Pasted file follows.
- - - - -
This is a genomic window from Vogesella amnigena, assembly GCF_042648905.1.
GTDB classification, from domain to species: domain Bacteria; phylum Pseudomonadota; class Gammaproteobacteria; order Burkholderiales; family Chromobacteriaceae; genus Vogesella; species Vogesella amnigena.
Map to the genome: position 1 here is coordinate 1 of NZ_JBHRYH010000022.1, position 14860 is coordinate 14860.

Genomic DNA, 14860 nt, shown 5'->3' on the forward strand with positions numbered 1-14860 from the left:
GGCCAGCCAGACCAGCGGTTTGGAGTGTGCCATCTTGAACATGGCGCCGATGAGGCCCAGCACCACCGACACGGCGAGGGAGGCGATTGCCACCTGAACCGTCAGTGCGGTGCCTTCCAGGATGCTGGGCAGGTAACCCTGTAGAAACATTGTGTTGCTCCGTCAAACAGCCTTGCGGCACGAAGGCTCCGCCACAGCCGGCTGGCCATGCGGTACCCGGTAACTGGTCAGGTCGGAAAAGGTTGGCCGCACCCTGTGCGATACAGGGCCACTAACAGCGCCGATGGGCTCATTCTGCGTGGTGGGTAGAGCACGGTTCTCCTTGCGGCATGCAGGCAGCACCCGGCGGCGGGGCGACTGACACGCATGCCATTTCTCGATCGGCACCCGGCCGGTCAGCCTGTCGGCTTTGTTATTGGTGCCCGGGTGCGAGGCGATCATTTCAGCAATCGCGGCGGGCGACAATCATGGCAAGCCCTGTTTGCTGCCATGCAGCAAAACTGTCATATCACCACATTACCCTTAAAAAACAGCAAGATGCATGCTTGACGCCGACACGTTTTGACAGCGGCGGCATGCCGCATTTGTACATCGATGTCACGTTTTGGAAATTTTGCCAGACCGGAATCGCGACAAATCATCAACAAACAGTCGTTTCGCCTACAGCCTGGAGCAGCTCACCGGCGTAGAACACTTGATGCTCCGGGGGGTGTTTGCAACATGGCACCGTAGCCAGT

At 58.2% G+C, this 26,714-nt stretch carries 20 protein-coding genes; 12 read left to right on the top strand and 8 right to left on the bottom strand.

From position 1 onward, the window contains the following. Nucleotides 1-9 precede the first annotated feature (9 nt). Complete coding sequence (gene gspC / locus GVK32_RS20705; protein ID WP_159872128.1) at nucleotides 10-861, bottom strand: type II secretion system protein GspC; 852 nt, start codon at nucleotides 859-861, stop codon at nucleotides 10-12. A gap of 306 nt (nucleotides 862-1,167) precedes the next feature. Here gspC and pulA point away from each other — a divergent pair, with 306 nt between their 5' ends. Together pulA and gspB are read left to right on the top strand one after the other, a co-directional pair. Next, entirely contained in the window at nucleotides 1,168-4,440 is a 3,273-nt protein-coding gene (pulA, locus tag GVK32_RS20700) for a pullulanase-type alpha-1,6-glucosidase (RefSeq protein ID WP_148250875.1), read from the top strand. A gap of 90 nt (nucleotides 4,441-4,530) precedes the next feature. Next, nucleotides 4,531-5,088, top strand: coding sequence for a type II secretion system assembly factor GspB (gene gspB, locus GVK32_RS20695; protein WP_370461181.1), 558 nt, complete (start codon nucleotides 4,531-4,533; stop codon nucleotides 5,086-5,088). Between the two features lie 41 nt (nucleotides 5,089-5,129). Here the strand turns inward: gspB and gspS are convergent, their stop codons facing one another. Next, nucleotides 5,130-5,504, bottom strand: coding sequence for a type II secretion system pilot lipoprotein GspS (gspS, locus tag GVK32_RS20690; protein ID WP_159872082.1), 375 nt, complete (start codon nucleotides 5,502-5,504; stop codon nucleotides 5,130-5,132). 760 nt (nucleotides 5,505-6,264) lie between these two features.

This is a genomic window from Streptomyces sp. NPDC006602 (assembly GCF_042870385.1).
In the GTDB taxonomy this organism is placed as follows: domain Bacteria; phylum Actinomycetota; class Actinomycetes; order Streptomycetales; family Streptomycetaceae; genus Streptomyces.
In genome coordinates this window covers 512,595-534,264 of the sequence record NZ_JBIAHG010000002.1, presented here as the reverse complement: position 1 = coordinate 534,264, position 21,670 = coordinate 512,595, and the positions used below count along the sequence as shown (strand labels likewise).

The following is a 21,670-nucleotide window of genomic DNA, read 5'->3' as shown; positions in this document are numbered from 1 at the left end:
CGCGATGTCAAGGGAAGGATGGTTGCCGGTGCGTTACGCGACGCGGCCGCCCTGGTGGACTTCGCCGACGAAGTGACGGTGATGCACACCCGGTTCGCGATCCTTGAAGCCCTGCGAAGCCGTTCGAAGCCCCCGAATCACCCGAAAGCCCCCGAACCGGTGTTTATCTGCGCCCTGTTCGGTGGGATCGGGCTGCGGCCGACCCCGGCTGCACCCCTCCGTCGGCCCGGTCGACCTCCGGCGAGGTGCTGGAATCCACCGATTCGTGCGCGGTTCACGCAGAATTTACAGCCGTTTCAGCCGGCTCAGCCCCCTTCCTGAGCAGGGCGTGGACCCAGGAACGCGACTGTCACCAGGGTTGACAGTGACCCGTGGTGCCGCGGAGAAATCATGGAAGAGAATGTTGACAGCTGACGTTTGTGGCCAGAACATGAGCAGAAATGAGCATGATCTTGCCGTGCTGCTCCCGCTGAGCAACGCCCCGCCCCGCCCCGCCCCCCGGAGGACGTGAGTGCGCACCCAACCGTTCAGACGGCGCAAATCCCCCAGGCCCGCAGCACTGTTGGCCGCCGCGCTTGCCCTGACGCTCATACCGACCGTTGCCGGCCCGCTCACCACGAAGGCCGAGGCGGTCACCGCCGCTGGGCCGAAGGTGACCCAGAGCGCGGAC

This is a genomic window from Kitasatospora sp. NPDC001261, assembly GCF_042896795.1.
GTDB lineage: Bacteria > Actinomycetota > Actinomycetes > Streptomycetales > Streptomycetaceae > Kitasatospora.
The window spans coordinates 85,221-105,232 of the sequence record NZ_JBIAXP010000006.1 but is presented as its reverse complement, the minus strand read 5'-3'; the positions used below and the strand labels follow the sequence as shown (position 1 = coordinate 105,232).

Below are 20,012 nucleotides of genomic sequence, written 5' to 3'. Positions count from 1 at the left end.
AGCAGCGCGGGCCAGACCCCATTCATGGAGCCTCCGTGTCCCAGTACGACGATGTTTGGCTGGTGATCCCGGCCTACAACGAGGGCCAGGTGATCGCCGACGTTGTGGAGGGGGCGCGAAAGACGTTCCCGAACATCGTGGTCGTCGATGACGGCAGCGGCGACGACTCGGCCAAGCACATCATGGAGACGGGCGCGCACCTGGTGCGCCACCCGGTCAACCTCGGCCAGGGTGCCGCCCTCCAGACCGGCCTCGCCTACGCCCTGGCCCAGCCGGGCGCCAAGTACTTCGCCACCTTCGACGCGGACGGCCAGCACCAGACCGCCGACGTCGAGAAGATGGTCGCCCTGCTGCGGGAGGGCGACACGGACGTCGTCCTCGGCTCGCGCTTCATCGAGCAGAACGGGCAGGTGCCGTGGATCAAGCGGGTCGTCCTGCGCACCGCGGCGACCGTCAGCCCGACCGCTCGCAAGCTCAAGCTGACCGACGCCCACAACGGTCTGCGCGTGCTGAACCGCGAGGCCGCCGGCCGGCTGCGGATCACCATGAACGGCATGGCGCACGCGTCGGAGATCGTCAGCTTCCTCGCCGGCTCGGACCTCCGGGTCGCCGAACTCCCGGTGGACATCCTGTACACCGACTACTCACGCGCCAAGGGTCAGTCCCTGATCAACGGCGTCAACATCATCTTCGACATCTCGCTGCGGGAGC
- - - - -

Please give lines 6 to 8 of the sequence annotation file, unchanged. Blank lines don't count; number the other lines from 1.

At 58.2% G+C, this 26,714-nt stretch carries 20 protein-coding genes; 12 read left to right on the top strand and 8 right to left on the bottom strand.

From position 1 onward, the window contains the following. Nucleotides 1-9 precede the first annotated feature (9 nt). Complete coding sequence (gene gspC / locus GVK32_RS20705; protein ID WP_159872128.1) at nucleotides 10-861, bottom strand: type II secretion system protein GspC; 852 nt, start codon at nucleotides 859-861, stop codon at nucleotides 10-12. A gap of 306 nt (nucleotides 862-1,167) precedes the next feature. Here gspC and pulA point away from each other — a divergent pair, with 306 nt between their 5' ends. Together pulA and gspB are read left to right on the top strand one after the other, a co-directional pair. Next, entirely contained in the window at nucleotides 1,168-4,440 is a 3,273-nt protein-coding gene (pulA, locus tag GVK32_RS20700) for a pullulanase-type alpha-1,6-glucosidase (RefSeq protein ID WP_148250875.1), read from the top strand. A gap of 90 nt (nucleotides 4,441-4,530) precedes the next feature. Next, nucleotides 4,531-5,088, top strand: coding sequence for a type II secretion system assembly factor GspB (gene gspB, locus GVK32_RS20695; protein WP_370461181.1), 558 nt, complete (start codon nucleotides 4,531-4,533; stop codon nucleotides 5,086-5,088). Between the two features lie 41 nt (nucleotides 5,089-5,129). Here the strand turns inward: gspB and gspS are convergent, their stop codons facing one another. Next, nucleotides 5,130-5,504, bottom strand: coding sequence for a type II secretion system pilot lipoprotein GspS (gspS, locus tag GVK32_RS20690; protein ID WP_159872082.1), 375 nt, complete (start codon nucleotides 5,502-5,504; stop codon nucleotides 5,130-5,132). 760 nt (nucleotides 5,505-6,264) lie between these two features.

This is a genomic window from Streptomyces sp. NPDC006602 (assembly GCF_042870385.1).